In which I write another post about cars
My dad is an auto mechanic, among other things. Those of you who took Psych 101 in college are probably having a field day right now. Eh, whatever. You only know me through this thing.
Anyway, here is dad's new car:
I posted about dad's new car here because it's such a lovely counterexample to the theory--which I hate--that cars are Real Transportation used by everyone and therefore vitally important, while bikes are only recreational devices used by a tiny fringe minority, and therefore bike facilities don't deserve such a huge (as perceived by drivers) piece of the budget pie. (Hey, does anyone happen to have a pie chart handy? I'd love to see how tiny our slice really is.) A similar argument is that bikes don't deserve anything at all because transportation infrastructure (i.e., roads, to most people) is funded in part through gas taxes, which bicyclists don't pay because they don't buy gas. (This argument also crops up a lot when your local public transportation system faces an imminent funding crisis. It's been an interesting year.)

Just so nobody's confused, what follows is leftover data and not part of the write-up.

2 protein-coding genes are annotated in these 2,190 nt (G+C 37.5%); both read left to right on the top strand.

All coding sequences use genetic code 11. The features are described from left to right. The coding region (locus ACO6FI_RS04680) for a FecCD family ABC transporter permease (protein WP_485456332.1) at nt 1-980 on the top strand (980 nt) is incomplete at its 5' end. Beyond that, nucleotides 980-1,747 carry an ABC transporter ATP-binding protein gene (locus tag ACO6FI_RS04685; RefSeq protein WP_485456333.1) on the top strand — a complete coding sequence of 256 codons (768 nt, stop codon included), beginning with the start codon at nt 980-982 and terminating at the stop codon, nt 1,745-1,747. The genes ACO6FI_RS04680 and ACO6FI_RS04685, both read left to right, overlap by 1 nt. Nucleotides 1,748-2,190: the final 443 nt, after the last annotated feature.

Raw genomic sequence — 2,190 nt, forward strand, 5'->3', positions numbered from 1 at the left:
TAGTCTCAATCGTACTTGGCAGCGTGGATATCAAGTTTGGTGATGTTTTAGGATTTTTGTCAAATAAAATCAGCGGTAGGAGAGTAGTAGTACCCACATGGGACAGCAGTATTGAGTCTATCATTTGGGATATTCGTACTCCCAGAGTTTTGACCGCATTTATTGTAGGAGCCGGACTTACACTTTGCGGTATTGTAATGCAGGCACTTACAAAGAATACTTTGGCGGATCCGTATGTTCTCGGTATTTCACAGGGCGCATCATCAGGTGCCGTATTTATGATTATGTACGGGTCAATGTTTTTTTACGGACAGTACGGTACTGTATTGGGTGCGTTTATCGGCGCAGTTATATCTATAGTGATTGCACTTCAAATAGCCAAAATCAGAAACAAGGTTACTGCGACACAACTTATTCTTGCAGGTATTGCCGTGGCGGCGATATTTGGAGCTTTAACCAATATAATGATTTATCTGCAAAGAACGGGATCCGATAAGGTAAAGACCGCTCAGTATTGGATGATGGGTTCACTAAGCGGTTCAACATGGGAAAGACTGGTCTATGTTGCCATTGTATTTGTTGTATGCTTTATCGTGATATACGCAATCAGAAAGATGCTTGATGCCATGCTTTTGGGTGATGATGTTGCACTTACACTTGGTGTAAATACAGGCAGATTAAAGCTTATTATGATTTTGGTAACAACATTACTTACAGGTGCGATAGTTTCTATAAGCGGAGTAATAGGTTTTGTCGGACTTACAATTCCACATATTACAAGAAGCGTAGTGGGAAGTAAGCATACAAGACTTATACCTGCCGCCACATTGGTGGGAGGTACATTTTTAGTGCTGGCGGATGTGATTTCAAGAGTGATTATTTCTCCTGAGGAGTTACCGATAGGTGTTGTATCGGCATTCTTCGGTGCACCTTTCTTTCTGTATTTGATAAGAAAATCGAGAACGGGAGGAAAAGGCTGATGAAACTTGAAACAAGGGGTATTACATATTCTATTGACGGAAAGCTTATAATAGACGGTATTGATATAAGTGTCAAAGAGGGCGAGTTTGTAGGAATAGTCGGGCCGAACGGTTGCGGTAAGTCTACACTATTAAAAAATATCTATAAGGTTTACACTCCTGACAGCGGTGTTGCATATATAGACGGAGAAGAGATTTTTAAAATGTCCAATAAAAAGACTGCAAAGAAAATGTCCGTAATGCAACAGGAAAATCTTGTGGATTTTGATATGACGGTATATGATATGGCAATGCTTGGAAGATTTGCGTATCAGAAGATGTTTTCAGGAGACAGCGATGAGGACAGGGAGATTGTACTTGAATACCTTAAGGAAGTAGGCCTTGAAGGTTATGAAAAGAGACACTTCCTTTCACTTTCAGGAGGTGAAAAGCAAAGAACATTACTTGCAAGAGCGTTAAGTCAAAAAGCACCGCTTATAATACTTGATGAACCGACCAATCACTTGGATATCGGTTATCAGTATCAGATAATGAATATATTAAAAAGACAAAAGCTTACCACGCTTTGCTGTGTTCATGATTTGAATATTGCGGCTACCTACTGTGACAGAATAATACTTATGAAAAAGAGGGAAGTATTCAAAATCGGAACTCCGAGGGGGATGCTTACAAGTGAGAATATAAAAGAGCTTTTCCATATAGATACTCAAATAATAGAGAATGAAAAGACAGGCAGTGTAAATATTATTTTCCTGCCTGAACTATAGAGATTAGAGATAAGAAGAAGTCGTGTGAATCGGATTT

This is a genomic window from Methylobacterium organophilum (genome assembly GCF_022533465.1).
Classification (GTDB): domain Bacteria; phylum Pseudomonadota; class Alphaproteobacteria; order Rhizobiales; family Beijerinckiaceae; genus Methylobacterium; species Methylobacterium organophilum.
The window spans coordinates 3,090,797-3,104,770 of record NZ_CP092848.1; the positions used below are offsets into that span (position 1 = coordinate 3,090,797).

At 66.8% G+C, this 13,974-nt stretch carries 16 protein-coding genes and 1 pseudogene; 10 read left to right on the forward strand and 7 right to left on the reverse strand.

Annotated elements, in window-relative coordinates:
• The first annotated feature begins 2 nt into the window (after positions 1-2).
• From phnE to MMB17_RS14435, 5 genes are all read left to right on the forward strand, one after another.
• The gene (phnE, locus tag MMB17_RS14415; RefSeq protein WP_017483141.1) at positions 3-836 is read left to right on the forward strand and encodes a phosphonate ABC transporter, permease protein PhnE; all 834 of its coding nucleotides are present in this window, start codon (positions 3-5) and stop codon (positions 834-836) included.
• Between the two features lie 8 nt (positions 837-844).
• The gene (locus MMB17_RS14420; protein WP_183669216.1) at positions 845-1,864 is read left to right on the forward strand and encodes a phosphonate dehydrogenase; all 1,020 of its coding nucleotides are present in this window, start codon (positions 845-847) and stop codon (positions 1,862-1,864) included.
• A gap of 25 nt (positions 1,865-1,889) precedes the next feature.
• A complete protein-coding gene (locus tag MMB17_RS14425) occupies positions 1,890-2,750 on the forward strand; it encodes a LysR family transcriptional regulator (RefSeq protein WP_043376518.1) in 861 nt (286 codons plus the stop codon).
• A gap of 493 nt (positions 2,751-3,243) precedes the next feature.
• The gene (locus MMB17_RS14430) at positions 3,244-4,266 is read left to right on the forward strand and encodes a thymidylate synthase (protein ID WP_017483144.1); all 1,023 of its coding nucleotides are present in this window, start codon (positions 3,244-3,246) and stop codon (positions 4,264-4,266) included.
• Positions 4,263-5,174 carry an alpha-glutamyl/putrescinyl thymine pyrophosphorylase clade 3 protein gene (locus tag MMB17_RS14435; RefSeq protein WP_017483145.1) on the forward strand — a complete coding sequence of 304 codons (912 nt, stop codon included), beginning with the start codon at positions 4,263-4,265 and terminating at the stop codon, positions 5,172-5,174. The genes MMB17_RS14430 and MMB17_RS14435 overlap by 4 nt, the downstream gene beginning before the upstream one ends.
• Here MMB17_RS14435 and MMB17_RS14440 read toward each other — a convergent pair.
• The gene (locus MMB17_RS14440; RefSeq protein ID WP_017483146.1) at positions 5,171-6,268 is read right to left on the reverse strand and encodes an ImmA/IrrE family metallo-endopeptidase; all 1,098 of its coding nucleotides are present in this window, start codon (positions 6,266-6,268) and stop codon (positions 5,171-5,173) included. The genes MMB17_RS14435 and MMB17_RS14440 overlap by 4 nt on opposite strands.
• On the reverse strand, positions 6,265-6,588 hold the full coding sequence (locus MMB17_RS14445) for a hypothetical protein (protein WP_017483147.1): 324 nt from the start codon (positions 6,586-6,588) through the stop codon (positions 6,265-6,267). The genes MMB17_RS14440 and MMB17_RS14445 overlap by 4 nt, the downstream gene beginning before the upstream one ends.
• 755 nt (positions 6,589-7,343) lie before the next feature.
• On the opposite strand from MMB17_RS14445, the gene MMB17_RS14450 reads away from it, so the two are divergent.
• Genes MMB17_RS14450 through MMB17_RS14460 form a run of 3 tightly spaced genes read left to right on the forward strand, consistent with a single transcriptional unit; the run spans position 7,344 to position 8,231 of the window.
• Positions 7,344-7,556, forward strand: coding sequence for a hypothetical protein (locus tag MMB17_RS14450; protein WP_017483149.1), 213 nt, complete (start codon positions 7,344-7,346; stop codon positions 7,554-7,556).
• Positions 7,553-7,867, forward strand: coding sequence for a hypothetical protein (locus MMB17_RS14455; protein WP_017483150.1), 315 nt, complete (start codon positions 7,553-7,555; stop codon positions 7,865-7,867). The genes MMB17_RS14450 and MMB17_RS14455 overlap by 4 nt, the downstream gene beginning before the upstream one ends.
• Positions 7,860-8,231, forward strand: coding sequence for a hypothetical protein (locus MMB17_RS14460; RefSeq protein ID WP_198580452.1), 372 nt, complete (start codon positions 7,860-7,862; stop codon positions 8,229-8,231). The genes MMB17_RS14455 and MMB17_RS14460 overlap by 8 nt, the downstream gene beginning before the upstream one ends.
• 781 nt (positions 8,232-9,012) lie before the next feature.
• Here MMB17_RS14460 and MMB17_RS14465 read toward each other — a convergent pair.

Some people will go so far as to claim that bicyclists shouldn't even ride on the road because they don't contribute any revenue for road building. My dad tried to argue that the other day. I hate to say that I let him win, but I did let the argument die because, well, he's my dad. It's not that I'm afraid of upsetting my dad, it's just that arguing with my dad is sometimes like arguing with the television.
CycleDog, in response to a debate in the LA Times on bike facility funding, calls this an old, tiresome argument. I call it infuriating but necessary. I don't get to argue with the U.S. Secretary of Transportation or a senior fellow at the Cato Institute, I get to argue with people like my dad, and frequently. And if I asked people like my dad where bikes are supposed to go if they shouldn't be on the road because they don't pay taxes but bike trails are a waste of those taxes, what would they say?
Actually, I don't know what they'd say. They might just ask me why I don't just drive like everyone else. And I'll reply that gas is too expensive, and they'll counter that, well, of course gas is expensive, what with all the money wasted on bike trails. (And public transportation. And Amtrak. Well, that's the government for you.)
So here's a question that I'd like to ask people like my dad: Given a choice, would you rather pay to keep us bicyclists off the roads or begrudge us to use them along with you? Think very carefully. "No bikes at all" is not an option, no more than "no cars at all."
Once we have an answer to that question, then perhaps we won't need to debate it way up at the policy-making level.
I'm thinking this through as I write it. Other thoughts?
In similar news, this.